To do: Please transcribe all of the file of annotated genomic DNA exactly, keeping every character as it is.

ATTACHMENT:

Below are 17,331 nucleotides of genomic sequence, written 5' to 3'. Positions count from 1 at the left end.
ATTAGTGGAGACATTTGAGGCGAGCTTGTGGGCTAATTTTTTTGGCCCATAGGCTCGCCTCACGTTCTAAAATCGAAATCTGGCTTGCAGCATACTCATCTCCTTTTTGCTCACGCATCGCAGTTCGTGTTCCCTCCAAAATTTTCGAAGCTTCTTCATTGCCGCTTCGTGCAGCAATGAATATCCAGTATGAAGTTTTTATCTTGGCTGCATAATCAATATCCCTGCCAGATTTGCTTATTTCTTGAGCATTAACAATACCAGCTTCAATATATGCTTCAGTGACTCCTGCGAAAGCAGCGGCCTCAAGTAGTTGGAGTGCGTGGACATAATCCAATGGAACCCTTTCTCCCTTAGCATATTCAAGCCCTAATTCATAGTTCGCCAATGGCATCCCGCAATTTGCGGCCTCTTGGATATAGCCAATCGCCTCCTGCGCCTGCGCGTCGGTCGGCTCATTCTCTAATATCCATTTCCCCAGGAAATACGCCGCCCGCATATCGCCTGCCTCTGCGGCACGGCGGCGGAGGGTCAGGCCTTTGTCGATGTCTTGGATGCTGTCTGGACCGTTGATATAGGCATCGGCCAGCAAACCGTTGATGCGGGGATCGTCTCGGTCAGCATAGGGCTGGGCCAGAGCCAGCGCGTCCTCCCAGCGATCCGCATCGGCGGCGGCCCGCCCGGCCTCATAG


Below are 17,331 nucleotides of genomic sequence, written 5' to 3'. Positions count from 1 at the left end.
ATTAGTGGAGACATTTGAGGCGAGCTTGTGGGCTAATTTTTTTGGCCCATAGGCTCGCCTCACGTTCTAAAATCGAAATCTGGCTTGCAGCATACTCATCTCCTTTTTGCTCACGCATCGCAGTTCGTGTTCCCTCCAAAATTTTCGAAGCTTCTTCATTGCCGCTTCGTGCAGCAATGAATATCCAGTATGAAGTTTTTATCTTGGCTGCATAATCAATATCCCTGCCAGATTTGCTTATTTCTTGAGCATTAACAATACCAGCTTCAATATATGCTTCAGTGACTCCTGCGAAAGCAGCGGCCTCAAGTAGTTGGAGTGCGTGGACATAATCCAATGGAACCCTTTCTCCCTTAGCATATTCAAGCCCTAATTCATAGTTCGCCAATGGCATCCCGCAATTTGCGGCCTCTTGGATATAGCCAATCGCCTCCTGCGCCTGCGCGTCGGTCGGCTCATTCTCTAATATCCATTTCCCCAGGAAATACGCCGCCCGCATATCGCCTGCCTCTGCGGCACGGCGGCGGAGGGTCAGGCCTTTGTCGATGTCTTGGATGCTGTCTGGACCGTTGATATAGGCATCGGCCAGCAAACCGTTGATGCGGGGATCGTCTCGGTCAGCATAGGGCTGGGCCAGAGCCAGCGCGTCCTCCCAGCGATCCGCATCGGCGGCGGCCCGCCCGGCCTCATAG